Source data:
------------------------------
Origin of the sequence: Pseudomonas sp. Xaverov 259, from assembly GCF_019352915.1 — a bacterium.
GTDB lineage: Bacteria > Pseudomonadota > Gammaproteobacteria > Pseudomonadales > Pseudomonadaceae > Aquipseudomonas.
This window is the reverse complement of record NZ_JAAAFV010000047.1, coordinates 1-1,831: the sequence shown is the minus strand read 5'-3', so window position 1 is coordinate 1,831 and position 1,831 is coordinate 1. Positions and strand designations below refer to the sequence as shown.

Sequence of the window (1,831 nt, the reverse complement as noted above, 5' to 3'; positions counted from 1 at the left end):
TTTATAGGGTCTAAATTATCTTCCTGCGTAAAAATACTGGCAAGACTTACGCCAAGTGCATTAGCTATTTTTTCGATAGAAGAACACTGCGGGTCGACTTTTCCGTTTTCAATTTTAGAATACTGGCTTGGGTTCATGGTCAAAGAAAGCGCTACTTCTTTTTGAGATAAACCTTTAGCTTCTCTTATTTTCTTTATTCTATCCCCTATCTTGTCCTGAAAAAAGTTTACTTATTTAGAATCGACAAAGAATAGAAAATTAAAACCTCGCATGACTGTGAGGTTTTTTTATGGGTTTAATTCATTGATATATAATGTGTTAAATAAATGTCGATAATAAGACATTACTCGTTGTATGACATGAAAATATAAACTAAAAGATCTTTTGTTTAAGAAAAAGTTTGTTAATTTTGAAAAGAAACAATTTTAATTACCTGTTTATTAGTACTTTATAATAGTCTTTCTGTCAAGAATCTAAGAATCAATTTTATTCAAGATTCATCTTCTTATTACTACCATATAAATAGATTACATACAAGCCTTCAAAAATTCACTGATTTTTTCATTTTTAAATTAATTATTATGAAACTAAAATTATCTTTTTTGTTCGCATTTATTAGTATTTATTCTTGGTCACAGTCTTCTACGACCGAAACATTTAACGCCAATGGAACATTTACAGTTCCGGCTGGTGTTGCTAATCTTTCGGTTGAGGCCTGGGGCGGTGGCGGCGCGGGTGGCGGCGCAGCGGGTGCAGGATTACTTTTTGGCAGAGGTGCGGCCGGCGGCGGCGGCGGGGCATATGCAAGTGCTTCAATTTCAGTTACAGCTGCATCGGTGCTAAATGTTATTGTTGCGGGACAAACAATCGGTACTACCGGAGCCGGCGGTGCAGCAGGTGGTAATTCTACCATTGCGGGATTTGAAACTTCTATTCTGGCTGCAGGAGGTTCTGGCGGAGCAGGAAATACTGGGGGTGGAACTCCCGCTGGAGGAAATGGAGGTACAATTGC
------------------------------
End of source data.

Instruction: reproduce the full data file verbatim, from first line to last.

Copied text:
Origin of the sequence: Pseudomonas sp. Xaverov 259, from assembly GCF_019352915.1 — a bacterium.
GTDB lineage: Bacteria > Pseudomonadota > Gammaproteobacteria > Pseudomonadales > Pseudomonadaceae > Aquipseudomonas.
This window is the reverse complement of record NZ_JAAAFV010000047.1, coordinates 1-1,831: the sequence shown is the minus strand read 5'-3', so window position 1 is coordinate 1,831 and position 1,831 is coordinate 1. Positions and strand designations below refer to the sequence as shown.

Sequence of the window (1,831 nt, the reverse complement as noted above, 5' to 3'; positions counted from 1 at the left end):
TTTATAGGGTCTAAATTATCTTCCTGCGTAAAAATACTGGCAAGACTTACGCCAAGTGCATTAGCTATTTTTTCGATAGAAGAACACTGCGGGTCGACTTTTCCGTTTTCAATTTTAGAATACTGGCTTGGGTTCATGGTCAAAGAAAGCGCTACTTCTTTTTGAGATAAACCTTTAGCTTCTCTTATTTTCTTTATTCTATCCCCTATCTTGTCCTGAAAAAAGTTTACTTATTTAGAATCGACAAAGAATAGAAAATTAAAACCTCGCATGACTGTGAGGTTTTTTTATGGGTTTAATTCATTGATATATAATGTGTTAAATAAATGTCGATAATAAGACATTACTCGTTGTATGACATGAAAATATAAACTAAAAGATCTTTTGTTTAAGAAAAAGTTTGTTAATTTTGAAAAGAAACAATTTTAATTACCTGTTTATTAGTACTTTATAATAGTCTTTCTGTCAAGAATCTAAGAATCAATTTTATTCAAGATTCATCTTCTTATTACTACCATATAAATAGATTACATACAAGCCTTCAAAAATTCACTGATTTTTTCATTTTTAAATTAATTATTATGAAACTAAAATTATCTTTTTTGTTCGCATTTATTAGTATTTATTCTTGGTCACAGTCTTCTACGACCGAAACATTTAACGCCAATGGAACATTTACAGTTCCGGCTGGTGTTGCTAATCTTTCGGTTGAGGCCTGGGGCGGTGGCGGCGCGGGTGGCGGCGCAGCGGGTGCAGGATTACTTTTTGGCAGAGGTGCGGCCGGCGGCGGCGGCGGGGCATATGCAAGTGCTTCAATTTCAGTTACAGCTGCATCGGTGCTAAATGTTATTGTTGCGGGACAAACAATCGGTACTACCGGAGCCGGCGGTGCAGCAGGTGGTAATTCTACCATTGCGGGATTTGAAACTTCTATTCTGGCTGCAGGAGGTTCTGGCGGAGCAGGAAATACTGGGGGTGGAACTCCCGCTGGAGGAAATGGAGGTACAATTGC